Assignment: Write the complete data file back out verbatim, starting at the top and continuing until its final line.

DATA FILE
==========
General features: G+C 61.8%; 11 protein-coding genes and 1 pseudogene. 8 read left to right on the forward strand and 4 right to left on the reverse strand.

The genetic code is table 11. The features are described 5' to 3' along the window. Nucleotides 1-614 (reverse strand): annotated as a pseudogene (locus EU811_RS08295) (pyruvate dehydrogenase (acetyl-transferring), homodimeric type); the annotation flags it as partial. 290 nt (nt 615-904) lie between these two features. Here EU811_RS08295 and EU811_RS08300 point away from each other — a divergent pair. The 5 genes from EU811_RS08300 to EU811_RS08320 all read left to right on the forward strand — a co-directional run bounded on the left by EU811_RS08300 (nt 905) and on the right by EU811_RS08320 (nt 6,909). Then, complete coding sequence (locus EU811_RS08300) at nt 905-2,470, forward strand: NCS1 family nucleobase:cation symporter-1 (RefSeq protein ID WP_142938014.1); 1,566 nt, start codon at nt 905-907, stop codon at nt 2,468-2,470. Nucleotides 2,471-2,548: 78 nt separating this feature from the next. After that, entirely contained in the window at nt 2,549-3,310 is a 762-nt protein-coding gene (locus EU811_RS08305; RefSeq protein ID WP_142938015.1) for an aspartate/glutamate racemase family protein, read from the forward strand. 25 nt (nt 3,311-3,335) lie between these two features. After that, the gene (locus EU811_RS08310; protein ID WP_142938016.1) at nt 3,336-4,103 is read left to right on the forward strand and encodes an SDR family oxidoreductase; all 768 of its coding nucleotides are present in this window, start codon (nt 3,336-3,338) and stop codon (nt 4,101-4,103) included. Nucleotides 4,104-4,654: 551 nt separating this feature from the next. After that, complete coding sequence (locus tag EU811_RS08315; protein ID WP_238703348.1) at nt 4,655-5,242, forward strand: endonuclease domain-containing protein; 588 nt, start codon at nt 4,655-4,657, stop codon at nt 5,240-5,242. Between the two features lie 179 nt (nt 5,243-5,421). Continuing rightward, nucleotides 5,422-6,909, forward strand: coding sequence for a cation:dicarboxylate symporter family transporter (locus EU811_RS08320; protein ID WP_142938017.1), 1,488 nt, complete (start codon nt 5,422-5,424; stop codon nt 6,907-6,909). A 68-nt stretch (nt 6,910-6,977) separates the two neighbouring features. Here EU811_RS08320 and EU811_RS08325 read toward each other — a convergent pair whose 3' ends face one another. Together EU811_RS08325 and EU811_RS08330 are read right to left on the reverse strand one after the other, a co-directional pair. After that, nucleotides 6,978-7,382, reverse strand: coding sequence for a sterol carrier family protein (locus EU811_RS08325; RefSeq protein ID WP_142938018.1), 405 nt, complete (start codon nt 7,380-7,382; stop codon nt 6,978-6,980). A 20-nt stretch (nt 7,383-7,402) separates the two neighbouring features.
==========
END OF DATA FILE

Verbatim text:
General features: G+C 61.8%; 11 protein-coding genes and 1 pseudogene. 8 read left to right on the forward strand and 4 right to left on the reverse strand.

The genetic code is table 11. The features are described 5' to 3' along the window. Nucleotides 1-614 (reverse strand): annotated as a pseudogene (locus EU811_RS08295) (pyruvate dehydrogenase (acetyl-transferring), homodimeric type); the annotation flags it as partial. 290 nt (nt 615-904) lie between these two features. Here EU811_RS08295 and EU811_RS08300 point away from each other — a divergent pair. The 5 genes from EU811_RS08300 to EU811_RS08320 all read left to right on the forward strand — a co-directional run bounded on the left by EU811_RS08300 (nt 905) and on the right by EU811_RS08320 (nt 6,909). Then, complete coding sequence (locus EU811_RS08300) at nt 905-2,470, forward strand: NCS1 family nucleobase:cation symporter-1 (RefSeq protein ID WP_142938014.1); 1,566 nt, start codon at nt 905-907, stop codon at nt 2,468-2,470. Nucleotides 2,471-2,548: 78 nt separating this feature from the next. After that, entirely contained in the window at nt 2,549-3,310 is a 762-nt protein-coding gene (locus EU811_RS08305; RefSeq protein ID WP_142938015.1) for an aspartate/glutamate racemase family protein, read from the forward strand. 25 nt (nt 3,311-3,335) lie between these two features. After that, the gene (locus EU811_RS08310; protein ID WP_142938016.1) at nt 3,336-4,103 is read left to right on the forward strand and encodes an SDR family oxidoreductase; all 768 of its coding nucleotides are present in this window, start codon (nt 3,336-3,338) and stop codon (nt 4,101-4,103) included. Nucleotides 4,104-4,654: 551 nt separating this feature from the next. After that, complete coding sequence (locus tag EU811_RS08315; protein ID WP_238703348.1) at nt 4,655-5,242, forward strand: endonuclease domain-containing protein; 588 nt, start codon at nt 4,655-4,657, stop codon at nt 5,240-5,242. Between the two features lie 179 nt (nt 5,243-5,421). Continuing rightward, nucleotides 5,422-6,909, forward strand: coding sequence for a cation:dicarboxylate symporter family transporter (locus EU811_RS08320; protein ID WP_142938017.1), 1,488 nt, complete (start codon nt 5,422-5,424; stop codon nt 6,907-6,909). A 68-nt stretch (nt 6,910-6,977) separates the two neighbouring features. Here EU811_RS08320 and EU811_RS08325 read toward each other — a convergent pair whose 3' ends face one another. Together EU811_RS08325 and EU811_RS08330 are read right to left on the reverse strand one after the other, a co-directional pair. After that, nucleotides 6,978-7,382, reverse strand: coding sequence for a sterol carrier family protein (locus EU811_RS08325; RefSeq protein ID WP_142938018.1), 405 nt, complete (start codon nt 7,380-7,382; stop codon nt 6,978-6,980). A 20-nt stretch (nt 7,383-7,402) separates the two neighbouring features.